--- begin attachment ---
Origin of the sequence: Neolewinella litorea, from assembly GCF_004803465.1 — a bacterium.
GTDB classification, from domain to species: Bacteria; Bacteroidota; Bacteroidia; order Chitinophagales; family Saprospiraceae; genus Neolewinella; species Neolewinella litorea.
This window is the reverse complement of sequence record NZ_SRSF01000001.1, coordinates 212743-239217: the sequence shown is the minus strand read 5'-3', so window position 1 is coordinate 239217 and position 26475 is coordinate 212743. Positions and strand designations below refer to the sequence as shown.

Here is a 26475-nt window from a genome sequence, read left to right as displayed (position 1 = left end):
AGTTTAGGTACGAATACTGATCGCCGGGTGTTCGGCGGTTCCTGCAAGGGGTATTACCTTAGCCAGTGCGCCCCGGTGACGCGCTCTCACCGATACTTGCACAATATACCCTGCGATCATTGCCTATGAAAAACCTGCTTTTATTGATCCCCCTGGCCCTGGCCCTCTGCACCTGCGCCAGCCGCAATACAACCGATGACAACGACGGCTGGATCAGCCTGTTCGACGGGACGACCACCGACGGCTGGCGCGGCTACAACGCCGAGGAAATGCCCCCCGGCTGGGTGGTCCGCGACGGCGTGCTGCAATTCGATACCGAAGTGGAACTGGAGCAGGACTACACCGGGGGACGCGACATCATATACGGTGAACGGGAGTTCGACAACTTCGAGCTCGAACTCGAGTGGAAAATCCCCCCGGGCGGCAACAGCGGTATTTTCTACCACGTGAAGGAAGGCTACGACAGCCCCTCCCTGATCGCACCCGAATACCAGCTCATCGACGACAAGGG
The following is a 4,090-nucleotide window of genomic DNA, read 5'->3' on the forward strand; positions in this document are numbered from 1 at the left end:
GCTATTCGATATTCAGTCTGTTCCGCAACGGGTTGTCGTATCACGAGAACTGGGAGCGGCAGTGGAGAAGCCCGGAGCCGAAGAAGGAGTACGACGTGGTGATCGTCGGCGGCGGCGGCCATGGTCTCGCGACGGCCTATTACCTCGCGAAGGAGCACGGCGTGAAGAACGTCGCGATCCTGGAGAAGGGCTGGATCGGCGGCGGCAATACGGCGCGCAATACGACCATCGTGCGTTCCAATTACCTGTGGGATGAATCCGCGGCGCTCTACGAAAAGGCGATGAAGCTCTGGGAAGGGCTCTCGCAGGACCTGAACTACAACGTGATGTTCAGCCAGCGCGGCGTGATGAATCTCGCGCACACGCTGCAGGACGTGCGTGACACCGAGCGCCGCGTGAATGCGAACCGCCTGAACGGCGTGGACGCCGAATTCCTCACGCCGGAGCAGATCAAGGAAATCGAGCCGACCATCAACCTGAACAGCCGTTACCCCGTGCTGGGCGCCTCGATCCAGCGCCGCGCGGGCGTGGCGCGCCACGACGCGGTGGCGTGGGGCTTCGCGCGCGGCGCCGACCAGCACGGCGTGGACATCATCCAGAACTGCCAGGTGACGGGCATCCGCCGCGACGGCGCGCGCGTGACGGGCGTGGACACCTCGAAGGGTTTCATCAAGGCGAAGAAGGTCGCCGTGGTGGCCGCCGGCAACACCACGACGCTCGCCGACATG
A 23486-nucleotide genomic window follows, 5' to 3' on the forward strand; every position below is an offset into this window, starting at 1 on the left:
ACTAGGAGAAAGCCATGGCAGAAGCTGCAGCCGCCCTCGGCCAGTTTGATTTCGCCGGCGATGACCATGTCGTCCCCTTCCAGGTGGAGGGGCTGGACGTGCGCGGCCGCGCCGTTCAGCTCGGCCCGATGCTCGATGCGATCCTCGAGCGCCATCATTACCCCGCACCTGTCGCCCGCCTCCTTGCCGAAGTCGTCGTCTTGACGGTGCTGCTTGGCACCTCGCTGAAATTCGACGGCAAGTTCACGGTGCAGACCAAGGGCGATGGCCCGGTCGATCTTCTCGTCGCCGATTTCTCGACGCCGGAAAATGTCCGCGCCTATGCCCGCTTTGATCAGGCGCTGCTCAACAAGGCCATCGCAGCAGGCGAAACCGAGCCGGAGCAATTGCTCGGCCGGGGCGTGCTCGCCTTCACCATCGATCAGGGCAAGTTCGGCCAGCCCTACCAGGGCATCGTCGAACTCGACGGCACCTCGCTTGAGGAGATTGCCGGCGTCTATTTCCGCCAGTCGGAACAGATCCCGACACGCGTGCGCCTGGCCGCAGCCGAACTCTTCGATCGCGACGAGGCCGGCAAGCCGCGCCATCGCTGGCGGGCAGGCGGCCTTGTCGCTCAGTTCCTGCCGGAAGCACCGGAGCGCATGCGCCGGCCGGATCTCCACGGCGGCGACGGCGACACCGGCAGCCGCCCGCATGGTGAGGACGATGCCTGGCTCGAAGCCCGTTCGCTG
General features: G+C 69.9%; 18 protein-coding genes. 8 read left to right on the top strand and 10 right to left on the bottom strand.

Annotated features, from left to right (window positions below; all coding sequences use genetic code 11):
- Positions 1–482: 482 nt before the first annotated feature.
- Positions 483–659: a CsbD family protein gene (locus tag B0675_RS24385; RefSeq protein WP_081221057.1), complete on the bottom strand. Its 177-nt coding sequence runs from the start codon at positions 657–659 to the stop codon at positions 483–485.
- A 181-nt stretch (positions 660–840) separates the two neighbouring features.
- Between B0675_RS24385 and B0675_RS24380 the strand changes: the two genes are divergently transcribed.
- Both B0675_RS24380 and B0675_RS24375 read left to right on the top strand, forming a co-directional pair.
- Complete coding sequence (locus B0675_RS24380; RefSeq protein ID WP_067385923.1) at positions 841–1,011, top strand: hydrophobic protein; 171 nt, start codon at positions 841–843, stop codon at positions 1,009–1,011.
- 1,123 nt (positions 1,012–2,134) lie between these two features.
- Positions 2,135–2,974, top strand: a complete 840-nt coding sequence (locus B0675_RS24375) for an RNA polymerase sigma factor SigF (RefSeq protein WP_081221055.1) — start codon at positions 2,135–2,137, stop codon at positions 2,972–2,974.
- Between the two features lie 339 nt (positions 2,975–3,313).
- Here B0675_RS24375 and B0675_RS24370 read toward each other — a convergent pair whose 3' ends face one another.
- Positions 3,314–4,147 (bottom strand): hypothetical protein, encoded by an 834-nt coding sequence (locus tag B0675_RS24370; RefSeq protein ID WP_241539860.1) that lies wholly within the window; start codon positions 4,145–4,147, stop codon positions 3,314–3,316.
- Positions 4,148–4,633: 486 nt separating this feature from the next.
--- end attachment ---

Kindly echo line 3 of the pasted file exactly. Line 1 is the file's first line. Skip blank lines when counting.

This window is the reverse complement of sequence record NZ_SRSF01000001.1, coordinates 212743-239217: the sequence shown is the minus strand read 5'-3', so window position 1 is coordinate 239217 and position 26475 is coordinate 212743. Positions and strand designations below refer to the sequence as shown.